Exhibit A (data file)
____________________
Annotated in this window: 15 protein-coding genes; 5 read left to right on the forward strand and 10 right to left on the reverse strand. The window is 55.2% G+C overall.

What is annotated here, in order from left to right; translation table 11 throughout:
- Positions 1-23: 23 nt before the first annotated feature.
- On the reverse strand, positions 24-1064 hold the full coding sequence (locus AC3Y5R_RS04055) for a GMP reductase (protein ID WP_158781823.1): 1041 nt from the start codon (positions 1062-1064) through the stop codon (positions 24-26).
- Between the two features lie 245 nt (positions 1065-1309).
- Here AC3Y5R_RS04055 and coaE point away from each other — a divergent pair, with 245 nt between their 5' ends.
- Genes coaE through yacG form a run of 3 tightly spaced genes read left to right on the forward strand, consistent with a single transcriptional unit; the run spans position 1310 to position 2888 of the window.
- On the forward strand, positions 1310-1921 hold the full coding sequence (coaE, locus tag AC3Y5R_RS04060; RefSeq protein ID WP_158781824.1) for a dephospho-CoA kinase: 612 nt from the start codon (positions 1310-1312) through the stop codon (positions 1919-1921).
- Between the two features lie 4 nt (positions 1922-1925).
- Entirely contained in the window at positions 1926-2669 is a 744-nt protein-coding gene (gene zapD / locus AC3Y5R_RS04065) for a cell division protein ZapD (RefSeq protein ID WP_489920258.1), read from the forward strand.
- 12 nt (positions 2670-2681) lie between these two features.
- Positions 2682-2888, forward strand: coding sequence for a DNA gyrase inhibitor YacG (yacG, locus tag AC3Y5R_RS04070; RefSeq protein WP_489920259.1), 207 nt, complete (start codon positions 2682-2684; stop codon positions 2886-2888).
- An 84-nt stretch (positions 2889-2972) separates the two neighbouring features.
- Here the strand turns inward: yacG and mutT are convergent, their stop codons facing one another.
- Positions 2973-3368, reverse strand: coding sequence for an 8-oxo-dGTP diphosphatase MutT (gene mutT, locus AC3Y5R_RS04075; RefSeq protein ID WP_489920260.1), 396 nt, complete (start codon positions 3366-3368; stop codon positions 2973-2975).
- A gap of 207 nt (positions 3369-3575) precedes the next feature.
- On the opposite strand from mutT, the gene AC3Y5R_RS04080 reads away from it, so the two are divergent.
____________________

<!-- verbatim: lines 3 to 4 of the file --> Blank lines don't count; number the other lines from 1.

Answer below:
- Positions 1-23: 23 nt before the first annotated feature.
- On the reverse strand, positions 24-1064 hold the full coding sequence (locus AC3Y5R_RS04055) for a GMP reductase (protein ID WP_158781823.1): 1041 nt from the start codon (positions 1062-1064) through the stop codon (positions 24-26).